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Entoloma chilense (E. Horak) Noordel. & Co-David

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Scientific name
Entoloma chilense
Author
(E. Horak) Noordel. & Co-David
Common names
 
IUCN Specialist Group
Mushroom, Bracket and Puffball
Kingdom
Fungi
Phylum
Basidiomycota
Class
Agaricomycetes
Order
Agaricales
Family
Entolomataceae
Assessment status
Published
Assessment date
2020-04-03
IUCN Red List Category
EN
IUCN Red List Criteria
B1ab(iii,iv,v)
Assessors
Furci, G. & Smith, M.
Reviewers
Dentinger, B. & Mueller, G.M.

Assessment Notes

The content on this page is fetched from The IUCN Red List of Threatened Species: https://www.iucnredlist.org/species/172740223/172861172

Justification

This species is restricted to highly fragmented Valdivian rainforest in Chile's coastal range. It has an extent of occurrence of approximately 2,000 km2 and the population is severely fragmented. A continuing decline is expected in the extent of suitable habitat, the number of locations and subpopulations, and the number of mature individuals; as much of the suitable habitat in the area has already been lost and there is a high likelihood of one of the remaining two known sites (neither of which is protected) being lost due to highway construction. It is therefore, assessed as Endangered.

Taxonomic notes

The basionym of this species is Rhodogaster chilensis (E. Horak). The genus Rhodogaster is nested within the Entoloma sensu lato and was transferred to Entoloma by Co-David et al. (2009).

Geographic range

This species is rare and has been documented only from two sites in the Valdivian forests of Chile's coastal range. The type was collected in Valdivian forests very close to the Pacific Ocean near Pucatrihue, Chile (as Fucatrihue in Horak 1964). There are newer collections by Smith, Furci and Sandoval near the Monumento Natural Alerce Costero, Chile. Its extent of occurrence is difficult to estimate as there are only two known sites, but taking into account other likely projected areas, it is likely to be in the region of 2,000 km2.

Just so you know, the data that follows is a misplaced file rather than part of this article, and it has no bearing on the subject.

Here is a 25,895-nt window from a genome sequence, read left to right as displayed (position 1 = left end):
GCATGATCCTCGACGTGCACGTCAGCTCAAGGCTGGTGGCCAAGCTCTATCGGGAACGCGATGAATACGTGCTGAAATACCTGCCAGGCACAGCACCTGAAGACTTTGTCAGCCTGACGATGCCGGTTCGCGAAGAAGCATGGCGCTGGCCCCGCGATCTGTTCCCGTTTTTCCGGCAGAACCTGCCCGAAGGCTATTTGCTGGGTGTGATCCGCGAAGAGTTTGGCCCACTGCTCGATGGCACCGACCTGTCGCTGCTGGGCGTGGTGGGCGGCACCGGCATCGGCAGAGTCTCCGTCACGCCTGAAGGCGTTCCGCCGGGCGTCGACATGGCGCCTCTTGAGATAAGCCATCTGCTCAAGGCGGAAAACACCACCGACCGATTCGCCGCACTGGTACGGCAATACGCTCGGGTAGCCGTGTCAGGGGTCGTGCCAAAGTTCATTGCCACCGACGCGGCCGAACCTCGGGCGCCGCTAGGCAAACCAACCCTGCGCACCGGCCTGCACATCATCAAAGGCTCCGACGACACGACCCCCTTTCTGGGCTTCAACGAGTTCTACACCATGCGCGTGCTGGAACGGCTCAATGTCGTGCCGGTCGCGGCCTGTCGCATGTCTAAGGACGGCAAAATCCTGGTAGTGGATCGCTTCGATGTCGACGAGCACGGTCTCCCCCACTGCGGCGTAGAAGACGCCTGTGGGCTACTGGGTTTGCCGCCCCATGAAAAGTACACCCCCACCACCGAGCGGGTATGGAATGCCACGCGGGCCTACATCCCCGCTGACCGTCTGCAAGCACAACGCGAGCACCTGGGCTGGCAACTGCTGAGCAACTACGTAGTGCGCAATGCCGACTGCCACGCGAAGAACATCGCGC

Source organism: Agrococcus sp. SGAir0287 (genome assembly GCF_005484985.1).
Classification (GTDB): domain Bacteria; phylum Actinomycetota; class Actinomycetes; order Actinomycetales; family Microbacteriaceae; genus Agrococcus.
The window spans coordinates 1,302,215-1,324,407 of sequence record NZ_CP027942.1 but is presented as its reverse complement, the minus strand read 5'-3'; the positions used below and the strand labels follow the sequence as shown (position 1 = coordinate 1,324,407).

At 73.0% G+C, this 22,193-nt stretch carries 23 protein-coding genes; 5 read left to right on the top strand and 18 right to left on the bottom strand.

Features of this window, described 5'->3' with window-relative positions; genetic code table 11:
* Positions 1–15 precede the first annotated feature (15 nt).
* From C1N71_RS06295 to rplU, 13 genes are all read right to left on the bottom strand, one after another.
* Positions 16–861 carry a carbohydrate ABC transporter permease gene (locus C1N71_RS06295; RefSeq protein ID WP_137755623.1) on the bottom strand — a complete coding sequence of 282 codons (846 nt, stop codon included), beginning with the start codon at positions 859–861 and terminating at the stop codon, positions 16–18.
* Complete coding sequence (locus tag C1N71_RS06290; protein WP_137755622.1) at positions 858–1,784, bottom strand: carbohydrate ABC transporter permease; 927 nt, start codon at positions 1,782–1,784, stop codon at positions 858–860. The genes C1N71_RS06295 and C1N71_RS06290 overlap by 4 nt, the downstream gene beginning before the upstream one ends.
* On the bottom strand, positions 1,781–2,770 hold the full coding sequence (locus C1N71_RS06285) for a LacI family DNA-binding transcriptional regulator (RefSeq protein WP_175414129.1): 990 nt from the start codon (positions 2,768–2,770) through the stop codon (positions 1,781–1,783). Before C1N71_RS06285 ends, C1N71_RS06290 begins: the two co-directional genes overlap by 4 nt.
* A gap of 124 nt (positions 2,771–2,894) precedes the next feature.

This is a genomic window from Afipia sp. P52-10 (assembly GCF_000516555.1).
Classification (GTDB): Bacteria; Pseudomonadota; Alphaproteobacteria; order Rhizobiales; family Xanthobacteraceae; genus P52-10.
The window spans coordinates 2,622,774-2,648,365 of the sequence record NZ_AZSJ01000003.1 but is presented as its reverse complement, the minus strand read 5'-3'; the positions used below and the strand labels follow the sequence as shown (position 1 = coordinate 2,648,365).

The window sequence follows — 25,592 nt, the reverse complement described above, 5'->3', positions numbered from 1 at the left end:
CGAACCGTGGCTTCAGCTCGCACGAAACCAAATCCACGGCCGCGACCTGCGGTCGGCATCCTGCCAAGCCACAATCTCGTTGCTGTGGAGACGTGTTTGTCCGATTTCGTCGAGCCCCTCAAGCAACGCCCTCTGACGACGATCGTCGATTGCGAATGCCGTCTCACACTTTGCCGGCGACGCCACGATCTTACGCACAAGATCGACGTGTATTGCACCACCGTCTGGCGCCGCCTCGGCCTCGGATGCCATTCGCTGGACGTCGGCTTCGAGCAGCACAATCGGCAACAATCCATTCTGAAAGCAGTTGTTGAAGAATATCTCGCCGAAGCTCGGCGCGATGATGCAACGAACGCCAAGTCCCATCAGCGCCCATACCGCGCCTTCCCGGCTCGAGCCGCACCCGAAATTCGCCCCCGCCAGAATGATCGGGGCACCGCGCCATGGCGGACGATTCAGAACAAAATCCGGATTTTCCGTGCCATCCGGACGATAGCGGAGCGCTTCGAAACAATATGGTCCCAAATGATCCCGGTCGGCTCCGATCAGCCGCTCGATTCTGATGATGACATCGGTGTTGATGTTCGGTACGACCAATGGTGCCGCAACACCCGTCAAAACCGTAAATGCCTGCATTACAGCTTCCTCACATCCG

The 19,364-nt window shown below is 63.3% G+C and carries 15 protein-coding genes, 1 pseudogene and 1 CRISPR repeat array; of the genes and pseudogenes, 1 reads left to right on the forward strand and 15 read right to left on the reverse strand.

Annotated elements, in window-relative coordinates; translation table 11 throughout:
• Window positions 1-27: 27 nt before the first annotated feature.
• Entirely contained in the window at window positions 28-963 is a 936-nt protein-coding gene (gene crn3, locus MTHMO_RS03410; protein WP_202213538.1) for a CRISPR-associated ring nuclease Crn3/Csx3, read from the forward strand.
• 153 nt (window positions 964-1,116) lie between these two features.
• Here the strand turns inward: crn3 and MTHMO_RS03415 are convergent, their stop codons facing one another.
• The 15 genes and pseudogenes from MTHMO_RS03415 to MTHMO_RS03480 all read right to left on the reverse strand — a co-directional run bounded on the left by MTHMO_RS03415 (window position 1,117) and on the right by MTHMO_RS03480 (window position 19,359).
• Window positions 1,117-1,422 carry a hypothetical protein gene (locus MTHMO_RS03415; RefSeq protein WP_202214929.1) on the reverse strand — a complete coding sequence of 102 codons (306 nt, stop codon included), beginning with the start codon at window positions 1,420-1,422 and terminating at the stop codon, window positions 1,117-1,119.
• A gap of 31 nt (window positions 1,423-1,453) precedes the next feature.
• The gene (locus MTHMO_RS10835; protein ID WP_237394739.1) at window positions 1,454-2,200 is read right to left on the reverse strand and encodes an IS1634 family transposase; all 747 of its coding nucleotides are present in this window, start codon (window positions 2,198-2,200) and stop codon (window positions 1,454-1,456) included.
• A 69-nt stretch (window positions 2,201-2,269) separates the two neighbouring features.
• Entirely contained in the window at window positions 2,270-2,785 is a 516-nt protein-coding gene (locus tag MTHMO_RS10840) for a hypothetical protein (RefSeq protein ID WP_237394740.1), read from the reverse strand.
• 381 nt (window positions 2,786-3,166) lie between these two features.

Population and Trends

This species is endemic to the Valdivian rainforest in Chile's coastal range and has only been documented at two sites. There are very few collections, but it is difficult to detect as has a truffle-like basidioma and, therefore, it is difficult to estimate its population size with any degree of certainty. However, the population is likely to be in decline, because the coastal Valdivian forests of Chile are a unique ecosystem that is under threat due to logging, burning, grazing, road-building and the expansion of pine plantations. The population is also severely fragmented as its suitable habitat is now restricted to tiny patches.

Population Trend: decreasing


Habitat and Ecology

Entoloma chilense produces basidiomata directly on soil and within leaf litter in Valdivian rainforests. This species has only thus far been documented in the coastal range near Valdivia and has not been found further north near Concepción or south of Puerto Montt. The trophic mode of this species is unknown but it is presumed to be saprotrophic.

Threats

This species is endemic to Valdivian rainforests that are under threat due to cutting of the forest, increased grazing intensity, coastal highway construction and the expansion of pine plantations in Chile's coastal range.

Conservation Actions

Neither of the known sites are within a protected area, although the northern site is close to a National Park, so it is possible that it occurs within a protected area. The conservation implications to this species and others sharing its habitat should be taken into consideration for the planned highway development. Additionally, more work is needed to document the distribution of this species and to determine the specific factors that influence its distribution, as well as studying its ecology because the exact trophic mode of this species is still not known for sure.

Use and Trade

No use of this species is known.

Source and Citation

Furci, G. & Smith, M. 2020. Entoloma chilense. The IUCN Red List of Threatened Species 2020: e.T172740223A172861172. https://dx.doi.org/10.2305/IUCN.UK.2020-3.RLTS.T172740223A172861172.en .Accessed on 31 January 2022

Country occurrence